20 February 2014
History researchers do not discover facts. We do not record facts. We do not prove facts. There is no way that we can determine the actual facts about past generations and centuries.
EE’s glossary defines fact as “a presumed reality—an event, circumstance, or other detail that is considered to have happened or to be true." The problem with truth, as historian Robert Winks has put it, is that The past was real, but truth is relative.1 It is also intangible and indefinable. Unlike Justice Potter Stewart’s famed definition of obscenity, we cannot say, “I’ll know it when I see it.”2 We won’t. Historical truth is physically pliable. We begin every research project with a vision of that pot of truth awaiting us at the rainbow’s end. When we reach that end, we have only a mound of dough—dough that we will manipulate, stretch, shape, and flavor by our own experience, judgment, and standards.
For all these reasons, the reality is that when we set out to determine a fact or to “prove” the truth of a matter, the best we can do is construct an hypothesis of what seems likeliest to be correct—an hypothesis that we should base on thorough research, quality evidence, and skilled analysis—and then keep an open mind.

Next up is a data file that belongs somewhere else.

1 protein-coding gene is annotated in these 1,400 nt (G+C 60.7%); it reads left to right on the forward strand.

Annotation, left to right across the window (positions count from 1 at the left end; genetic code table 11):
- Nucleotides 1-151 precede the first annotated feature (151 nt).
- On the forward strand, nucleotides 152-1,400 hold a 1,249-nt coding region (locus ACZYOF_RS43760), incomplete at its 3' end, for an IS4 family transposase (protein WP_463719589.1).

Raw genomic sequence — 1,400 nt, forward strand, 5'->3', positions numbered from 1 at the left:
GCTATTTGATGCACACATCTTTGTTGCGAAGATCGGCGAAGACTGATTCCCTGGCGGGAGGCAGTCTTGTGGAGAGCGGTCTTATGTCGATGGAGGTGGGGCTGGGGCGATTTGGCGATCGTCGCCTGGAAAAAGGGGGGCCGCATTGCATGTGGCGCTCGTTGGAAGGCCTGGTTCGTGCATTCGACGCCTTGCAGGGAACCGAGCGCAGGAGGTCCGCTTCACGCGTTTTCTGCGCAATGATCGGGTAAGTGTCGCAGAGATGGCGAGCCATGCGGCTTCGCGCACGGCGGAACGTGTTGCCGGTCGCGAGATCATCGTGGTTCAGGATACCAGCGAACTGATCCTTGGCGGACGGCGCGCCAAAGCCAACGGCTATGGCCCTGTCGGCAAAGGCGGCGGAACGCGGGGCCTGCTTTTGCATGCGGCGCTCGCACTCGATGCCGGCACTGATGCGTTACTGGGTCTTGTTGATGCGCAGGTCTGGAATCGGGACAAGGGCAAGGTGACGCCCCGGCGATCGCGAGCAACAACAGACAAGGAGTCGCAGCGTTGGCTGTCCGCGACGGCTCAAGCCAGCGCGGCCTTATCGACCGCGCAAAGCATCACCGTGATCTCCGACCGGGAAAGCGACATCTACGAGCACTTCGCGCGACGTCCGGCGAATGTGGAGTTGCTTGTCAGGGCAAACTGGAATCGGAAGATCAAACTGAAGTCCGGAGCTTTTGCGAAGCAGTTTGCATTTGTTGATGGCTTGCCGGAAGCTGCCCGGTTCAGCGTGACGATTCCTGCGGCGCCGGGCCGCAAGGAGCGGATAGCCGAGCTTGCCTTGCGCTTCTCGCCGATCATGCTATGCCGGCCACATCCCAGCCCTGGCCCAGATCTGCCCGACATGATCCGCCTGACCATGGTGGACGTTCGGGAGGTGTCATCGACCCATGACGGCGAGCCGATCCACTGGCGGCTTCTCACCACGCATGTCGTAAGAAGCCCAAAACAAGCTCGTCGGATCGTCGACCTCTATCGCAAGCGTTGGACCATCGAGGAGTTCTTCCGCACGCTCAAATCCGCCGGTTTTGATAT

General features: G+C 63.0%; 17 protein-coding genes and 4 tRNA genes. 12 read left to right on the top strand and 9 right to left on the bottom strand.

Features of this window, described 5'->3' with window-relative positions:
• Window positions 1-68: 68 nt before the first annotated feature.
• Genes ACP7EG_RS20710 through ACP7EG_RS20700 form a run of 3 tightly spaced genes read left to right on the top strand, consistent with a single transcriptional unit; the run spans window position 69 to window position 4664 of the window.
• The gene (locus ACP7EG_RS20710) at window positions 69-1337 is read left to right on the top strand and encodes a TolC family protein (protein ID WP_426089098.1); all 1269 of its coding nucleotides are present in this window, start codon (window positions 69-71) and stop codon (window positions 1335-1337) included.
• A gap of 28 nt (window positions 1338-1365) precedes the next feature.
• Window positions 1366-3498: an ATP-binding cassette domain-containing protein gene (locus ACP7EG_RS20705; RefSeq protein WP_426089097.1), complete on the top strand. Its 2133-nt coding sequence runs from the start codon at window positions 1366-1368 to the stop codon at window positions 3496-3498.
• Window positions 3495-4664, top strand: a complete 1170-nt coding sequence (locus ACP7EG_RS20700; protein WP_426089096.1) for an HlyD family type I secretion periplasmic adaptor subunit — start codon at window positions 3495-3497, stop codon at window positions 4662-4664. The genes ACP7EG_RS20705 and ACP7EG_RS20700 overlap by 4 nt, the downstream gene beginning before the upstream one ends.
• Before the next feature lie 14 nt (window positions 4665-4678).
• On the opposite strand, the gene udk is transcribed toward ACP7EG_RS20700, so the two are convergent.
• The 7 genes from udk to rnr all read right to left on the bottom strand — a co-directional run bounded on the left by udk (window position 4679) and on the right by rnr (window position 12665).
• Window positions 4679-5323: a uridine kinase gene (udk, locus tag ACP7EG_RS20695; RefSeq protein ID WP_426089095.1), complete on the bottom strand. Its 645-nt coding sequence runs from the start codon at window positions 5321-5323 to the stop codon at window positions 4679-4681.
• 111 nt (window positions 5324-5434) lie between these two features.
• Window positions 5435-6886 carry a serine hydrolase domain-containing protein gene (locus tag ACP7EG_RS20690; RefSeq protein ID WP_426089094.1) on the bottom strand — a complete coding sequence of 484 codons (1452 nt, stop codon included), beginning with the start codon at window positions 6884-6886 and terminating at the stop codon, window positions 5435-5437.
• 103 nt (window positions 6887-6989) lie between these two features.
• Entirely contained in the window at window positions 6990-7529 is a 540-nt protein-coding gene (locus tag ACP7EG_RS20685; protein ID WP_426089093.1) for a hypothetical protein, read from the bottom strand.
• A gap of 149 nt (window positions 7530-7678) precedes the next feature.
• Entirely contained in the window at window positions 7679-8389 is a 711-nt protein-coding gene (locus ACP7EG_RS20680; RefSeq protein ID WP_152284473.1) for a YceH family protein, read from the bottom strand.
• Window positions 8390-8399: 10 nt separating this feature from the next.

By studying case studies such as those in our QuickLesson archive,3 we can learn valuable techniques transferrable to our own struggles to "prove" yesteryear's events, identities, and relationships.
1. Robert Winks, The Historian as Detective: Essays on Evidence (New York: Harper Colophon Books, 1968), 39.
2. Jacobellis v. Ohio, 378 U.S. 184, 197 (1964).
3. A starting point might be QuickLesson 16, "Speculation, Hypothesis, Interpretation & Proof" (https://www.evidenceexplained.com/content/quicklesson-16-speculation-hypothesis-interpretation-proof), although—admittedly—it is more long than quick.